You may have found yourself ruminating about your last interview or your wedding plan or maybe your next college assignment. In one way or other, we all tend to worry about things. A quick search on the internet will return a plethora of articles that tell you how to manage your stress. This emphasis on relieving stress disturbs some of us so much that, ironically, we tend to stress out to get rid of our stress. However, according to a recent Canadian research, stress in not all that bad, and may even indicate higher intelligence.
Some of you may have already pictured the brilliant protagonists of “The Goodwill Hunting” or “A Beautiful Mind” tormenting over some trivial stuff. In fact, the abilities of these characters closely correlate with the findings of a Canadian study that argues that people who spend a lot of time thinking about a problem tend to have higher verbal intelligence.
Verbal intelligence, which is a measure of our ability of problem solving, critical thinking, and abstract reasoning, is fundamental to our success in accomplishing certain objectives. People with higher verbal intelligence can put their message across in the way they want, which may be conducive to their achievement of specific goals.
Why are stress and intelligence correlated?
Nonetheless, the question is why stress and intelligence are correlated? A video by Science of Us explains that there could be three possible explanations for this seemingly counterintuitive association – psychological, neurological and evolutionary. The psychological hypothesis proposes that since people who are stressed spend more time rethinking and analysing about different issues, they perhaps understand about events and ideas better than others.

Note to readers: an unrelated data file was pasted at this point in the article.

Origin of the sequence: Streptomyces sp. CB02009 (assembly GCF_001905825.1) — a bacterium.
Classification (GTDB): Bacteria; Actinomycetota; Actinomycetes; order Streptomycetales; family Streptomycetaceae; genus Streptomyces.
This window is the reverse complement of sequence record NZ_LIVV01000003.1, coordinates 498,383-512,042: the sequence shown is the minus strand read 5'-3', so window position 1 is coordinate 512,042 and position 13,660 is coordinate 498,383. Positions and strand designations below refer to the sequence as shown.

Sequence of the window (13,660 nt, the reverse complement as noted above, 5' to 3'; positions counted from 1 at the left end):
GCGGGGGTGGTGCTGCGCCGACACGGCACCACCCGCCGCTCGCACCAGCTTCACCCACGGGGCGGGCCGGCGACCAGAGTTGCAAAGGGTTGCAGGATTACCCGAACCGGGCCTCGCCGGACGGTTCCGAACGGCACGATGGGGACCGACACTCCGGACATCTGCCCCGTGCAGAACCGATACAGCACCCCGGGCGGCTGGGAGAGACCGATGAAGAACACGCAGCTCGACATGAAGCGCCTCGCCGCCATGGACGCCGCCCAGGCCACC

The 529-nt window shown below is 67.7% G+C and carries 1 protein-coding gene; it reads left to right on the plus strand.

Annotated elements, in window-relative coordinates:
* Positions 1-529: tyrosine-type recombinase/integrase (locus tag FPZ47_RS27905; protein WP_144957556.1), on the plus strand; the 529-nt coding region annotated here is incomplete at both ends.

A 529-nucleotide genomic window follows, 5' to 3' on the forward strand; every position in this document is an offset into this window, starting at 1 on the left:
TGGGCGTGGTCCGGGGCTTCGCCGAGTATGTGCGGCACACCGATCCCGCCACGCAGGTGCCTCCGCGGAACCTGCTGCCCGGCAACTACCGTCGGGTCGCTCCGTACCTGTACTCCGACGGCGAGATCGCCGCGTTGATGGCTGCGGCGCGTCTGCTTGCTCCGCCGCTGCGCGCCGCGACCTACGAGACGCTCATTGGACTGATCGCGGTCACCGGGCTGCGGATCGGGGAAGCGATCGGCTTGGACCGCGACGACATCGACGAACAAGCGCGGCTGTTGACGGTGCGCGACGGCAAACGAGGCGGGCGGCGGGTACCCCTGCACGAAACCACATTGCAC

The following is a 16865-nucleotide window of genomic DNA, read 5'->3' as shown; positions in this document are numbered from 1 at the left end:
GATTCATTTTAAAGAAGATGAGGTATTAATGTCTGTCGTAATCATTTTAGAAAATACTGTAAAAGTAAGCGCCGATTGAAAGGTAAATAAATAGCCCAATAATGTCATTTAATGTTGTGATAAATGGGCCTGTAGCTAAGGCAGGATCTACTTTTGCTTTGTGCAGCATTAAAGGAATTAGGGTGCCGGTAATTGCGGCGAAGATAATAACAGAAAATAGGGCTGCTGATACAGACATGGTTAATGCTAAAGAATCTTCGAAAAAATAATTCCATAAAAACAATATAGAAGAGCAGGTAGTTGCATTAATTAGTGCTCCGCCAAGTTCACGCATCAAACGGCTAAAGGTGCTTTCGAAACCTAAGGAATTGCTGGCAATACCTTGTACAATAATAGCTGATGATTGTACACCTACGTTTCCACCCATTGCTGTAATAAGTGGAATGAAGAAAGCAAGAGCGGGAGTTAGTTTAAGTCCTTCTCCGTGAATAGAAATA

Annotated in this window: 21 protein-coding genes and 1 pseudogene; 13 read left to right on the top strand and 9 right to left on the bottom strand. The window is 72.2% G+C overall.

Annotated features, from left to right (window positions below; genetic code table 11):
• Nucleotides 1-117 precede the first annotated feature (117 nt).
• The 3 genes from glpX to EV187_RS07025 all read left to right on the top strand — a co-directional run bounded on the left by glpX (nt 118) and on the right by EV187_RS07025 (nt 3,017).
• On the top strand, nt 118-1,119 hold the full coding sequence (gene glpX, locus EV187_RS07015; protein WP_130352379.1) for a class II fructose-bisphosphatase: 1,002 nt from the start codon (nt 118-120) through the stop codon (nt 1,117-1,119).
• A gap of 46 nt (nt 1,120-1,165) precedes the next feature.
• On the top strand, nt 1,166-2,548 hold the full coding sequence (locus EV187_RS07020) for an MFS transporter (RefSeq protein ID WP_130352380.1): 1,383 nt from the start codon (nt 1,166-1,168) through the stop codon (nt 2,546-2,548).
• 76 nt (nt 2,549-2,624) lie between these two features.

The neurological hypothesis says people who stress more have the higher amount of white matter. Since white matter is primarily the neuronal connections that act as a conduit between different regions of the brain, a larger proportion of it facilitates faster communication between the various brain regions and results in more swift response. The evolutionary hypothesis, on the other hand, suggests ruminators have a survival benefit as their tendency to preplan things prepare them for eventualities.
According to this hypothesis, this could all be because of the time these people spend on thinking. When we are settled with a simple explanation of whatever is going on around us, these people relentlessly pursue the causes or repercussions of any actions. They are habitual overthinker and perhaps this overthinking helps them better understand people and their surroundings.
The neurological explanation says people who stress more have the higher amount of white matter. White matter is primarily the neuronal connections that act as a conduit between different regions of the brain. A larger proportion of white matter means having multiple communication channels between the various areas of the brain. This is like a news corporation with a vast network of reporters. Due to this, these people can comprehend and respond to the situation more swiftly than ordinary individuals.
We may all have read the theories of evolution in which Charles Darwin proposed the “Survival of the Fittest”. “Survival of the Fittest” in simple terms suggests that if you want to qualify for the next round of the tournament, you have to win this round, or else you are eliminated. In our case, it suggests that ruminators have a survival benefit as their tendency to preplan things prepare them for eventualities. These survivors then can pass their characteristics to their offspring, and preserve their lineage.
The ultimate message here is that your stress might just be a reflection of your higher intelligence, and you may not have to worry about it increasing your stress further. However, it is important to understand that anxiety itself does not improve intelligence. In fact, overly anxious people tend to have problems with sleep, concentration, memory and immunity as well. An optimal balance between rumination and relaxation is all that we need to live happily.